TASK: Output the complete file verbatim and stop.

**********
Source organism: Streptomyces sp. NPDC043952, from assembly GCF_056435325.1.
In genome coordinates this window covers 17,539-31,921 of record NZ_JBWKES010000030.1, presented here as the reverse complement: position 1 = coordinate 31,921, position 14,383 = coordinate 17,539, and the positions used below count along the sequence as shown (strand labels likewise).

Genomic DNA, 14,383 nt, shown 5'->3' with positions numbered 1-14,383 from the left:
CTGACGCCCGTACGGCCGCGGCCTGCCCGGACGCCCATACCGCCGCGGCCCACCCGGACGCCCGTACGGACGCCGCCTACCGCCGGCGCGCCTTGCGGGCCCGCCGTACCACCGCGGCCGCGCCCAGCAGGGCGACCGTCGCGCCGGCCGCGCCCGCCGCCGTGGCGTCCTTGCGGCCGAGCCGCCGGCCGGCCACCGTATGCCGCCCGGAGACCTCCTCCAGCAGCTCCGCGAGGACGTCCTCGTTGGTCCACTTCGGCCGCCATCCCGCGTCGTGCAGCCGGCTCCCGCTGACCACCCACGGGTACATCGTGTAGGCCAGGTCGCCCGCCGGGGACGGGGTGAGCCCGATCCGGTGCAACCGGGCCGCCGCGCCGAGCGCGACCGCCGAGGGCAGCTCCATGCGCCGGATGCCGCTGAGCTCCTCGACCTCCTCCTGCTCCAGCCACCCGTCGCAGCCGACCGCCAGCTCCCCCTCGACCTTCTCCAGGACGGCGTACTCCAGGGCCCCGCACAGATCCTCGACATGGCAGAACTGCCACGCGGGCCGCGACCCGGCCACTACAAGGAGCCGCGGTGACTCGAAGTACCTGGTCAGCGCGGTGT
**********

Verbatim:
Source organism: Streptomyces sp. NPDC043952, from assembly GCF_056435325.1.
In genome coordinates this window covers 17,539-31,921 of record NZ_JBWKES010000030.1, presented here as the reverse complement: position 1 = coordinate 31,921, position 14,383 = coordinate 17,539, and the positions used below count along the sequence as shown (strand labels likewise).

Genomic DNA, 14,383 nt, shown 5'->3' with positions numbered 1-14,383 from the left:
CTGACGCCCGTACGGCCGCGGCCTGCCCGGACGCCCATACCGCCGCGGCCCACCCGGACGCCCGTACGGACGCCGCCTACCGCCGGCGCGCCTTGCGGGCCCGCCGTACCACCGCGGCCGCGCCCAGCAGGGCGACCGTCGCGCCGGCCGCGCCCGCCGCCGTGGCGTCCTTGCGGCCGAGCCGCCGGCCGGCCACCGTATGCCGCCCGGAGACCTCCTCCAGCAGCTCCGCGAGGACGTCCTCGTTGGTCCACTTCGGCCGCCATCCCGCGTCGTGCAGCCGGCTCCCGCTGACCACCCACGGGTACATCGTGTAGGCCAGGTCGCCCGCCGGGGACGGGGTGAGCCCGATCCGGTGCAACCGGGCCGCCGCGCCGAGCGCGACCGCCGAGGGCAGCTCCATGCGCCGGATGCCGCTGAGCTCCTCGACCTCCTCCTGCTCCAGCCACCCGTCGCAGCCGACCGCCAGCTCCCCCTCGACCTTCTCCAGGACGGCGTACTCCAGGGCCCCGCACAGATCCTCGACATGGCAGAACTGCCACGCGGGCCGCGACCCGGCCACTACAAGGAGCCGCGGTGACTCGAAGTACCTGGTCAGCGCGGTGT